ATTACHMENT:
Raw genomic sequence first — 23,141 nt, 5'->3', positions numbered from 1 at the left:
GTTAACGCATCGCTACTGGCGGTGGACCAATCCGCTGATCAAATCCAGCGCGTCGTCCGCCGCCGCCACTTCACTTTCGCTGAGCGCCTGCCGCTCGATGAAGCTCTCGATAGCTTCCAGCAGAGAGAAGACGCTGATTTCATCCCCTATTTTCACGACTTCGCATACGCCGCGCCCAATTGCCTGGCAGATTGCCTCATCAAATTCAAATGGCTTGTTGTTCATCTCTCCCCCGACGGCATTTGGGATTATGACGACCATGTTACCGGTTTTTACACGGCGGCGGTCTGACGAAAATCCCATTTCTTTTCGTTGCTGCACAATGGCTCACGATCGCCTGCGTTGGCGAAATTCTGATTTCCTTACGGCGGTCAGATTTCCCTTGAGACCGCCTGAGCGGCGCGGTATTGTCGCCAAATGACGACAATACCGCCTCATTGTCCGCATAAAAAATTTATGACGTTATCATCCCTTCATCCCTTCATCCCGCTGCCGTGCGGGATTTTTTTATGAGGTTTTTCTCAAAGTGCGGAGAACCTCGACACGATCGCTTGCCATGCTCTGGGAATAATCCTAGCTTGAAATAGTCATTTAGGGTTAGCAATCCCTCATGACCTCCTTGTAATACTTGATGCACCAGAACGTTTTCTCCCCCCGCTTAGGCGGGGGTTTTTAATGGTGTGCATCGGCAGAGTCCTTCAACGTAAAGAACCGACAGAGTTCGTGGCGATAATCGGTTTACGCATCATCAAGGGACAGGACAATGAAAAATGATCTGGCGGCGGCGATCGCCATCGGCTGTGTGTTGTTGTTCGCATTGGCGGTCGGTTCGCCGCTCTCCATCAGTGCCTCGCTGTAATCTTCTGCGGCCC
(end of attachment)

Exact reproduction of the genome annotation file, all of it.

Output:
Raw genomic sequence first — 23,141 nt, 5'->3', positions numbered from 1 at the left:
GTTAACGCATCGCTACTGGCGGTGGACCAATCCGCTGATCAAATCCAGCGCGTCGTCCGCCGCCGCCACTTCACTTTCGCTGAGCGCCTGCCGCTCGATGAAGCTCTCGATAGCTTCCAGCAGAGAGAAGACGCTGATTTCATCCCCTATTTTCACGACTTCGCATACGCCGCGCCCAATTGCCTGGCAGATTGCCTCATCAAATTCAAATGGCTTGTTGTTCATCTCTCCCCCGACGGCATTTGGGATTATGACGACCATGTTACCGGTTTTTACACGGCGGCGGTCTGACGAAAATCCCATTTCTTTTCGTTGCTGCACAATGGCTCACGATCGCCTGCGTTGGCGAAATTCTGATTTCCTTACGGCGGTCAGATTTCCCTTGAGACCGCCTGAGCGGCGCGGTATTGTCGCCAAATGACGACAATACCGCCTCATTGTCCGCATAAAAAATTTATGACGTTATCATCCCTTCATCCCTTCATCCCGCTGCCGTGCGGGATTTTTTTATGAGGTTTTTCTCAAAGTGCGGAGAACCTCGACACGATCGCTTGCCATGCTCTGGGAATAATCCTAGCTTGAAATAGTCATTTAGGGTTAGCAATCCCTCATGACCTCCTTGTAATACTTGATGCACCAGAACGTTTTCTCCCCCCGCTTAGGCGGGGGTTTTTAATGGTGTGCATCGGCAGAGTCCTTCAACGTAAAGAACCGACAGAGTTCGTGGCGATAATCGGTTTACGCATCATCAAGGGACAGGACAATGAAAAATGATCTGGCGGCGGCGATCGCCATCGGCTGTGTGTTGTTGTTCGCATTGGCGGTCGGTTCGCCGCTCTCCATCAGTGCCTCGCTGTAATCTTCTGCGGCCC